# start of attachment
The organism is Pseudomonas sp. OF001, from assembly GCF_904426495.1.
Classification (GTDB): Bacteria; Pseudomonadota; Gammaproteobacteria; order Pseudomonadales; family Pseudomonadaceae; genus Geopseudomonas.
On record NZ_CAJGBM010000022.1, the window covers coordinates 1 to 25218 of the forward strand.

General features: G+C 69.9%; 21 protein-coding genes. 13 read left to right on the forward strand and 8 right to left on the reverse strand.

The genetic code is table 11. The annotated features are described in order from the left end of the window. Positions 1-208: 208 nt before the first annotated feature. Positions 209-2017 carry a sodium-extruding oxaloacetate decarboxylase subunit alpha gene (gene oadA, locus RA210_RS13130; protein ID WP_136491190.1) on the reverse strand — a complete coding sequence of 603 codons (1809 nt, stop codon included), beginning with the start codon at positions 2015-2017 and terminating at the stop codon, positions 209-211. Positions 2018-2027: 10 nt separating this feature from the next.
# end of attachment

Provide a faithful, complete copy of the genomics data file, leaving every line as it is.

The organism is Pseudomonas sp. OF001, from assembly GCF_904426495.1.
Classification (GTDB): Bacteria; Pseudomonadota; Gammaproteobacteria; order Pseudomonadales; family Pseudomonadaceae; genus Geopseudomonas.
On record NZ_CAJGBM010000022.1, the window covers coordinates 1 to 25218 of the forward strand.

General features: G+C 69.9%; 21 protein-coding genes. 13 read left to right on the forward strand and 8 right to left on the reverse strand.

The genetic code is table 11. The annotated features are described in order from the left end of the window. Positions 1-208: 208 nt before the first annotated feature. Positions 209-2017 carry a sodium-extruding oxaloacetate decarboxylase subunit alpha gene (gene oadA, locus RA210_RS13130; protein ID WP_136491190.1) on the reverse strand — a complete coding sequence of 603 codons (1809 nt, stop codon included), beginning with the start codon at positions 2015-2017 and terminating at the stop codon, positions 209-211. Positions 2018-2027: 10 nt separating this feature from the next.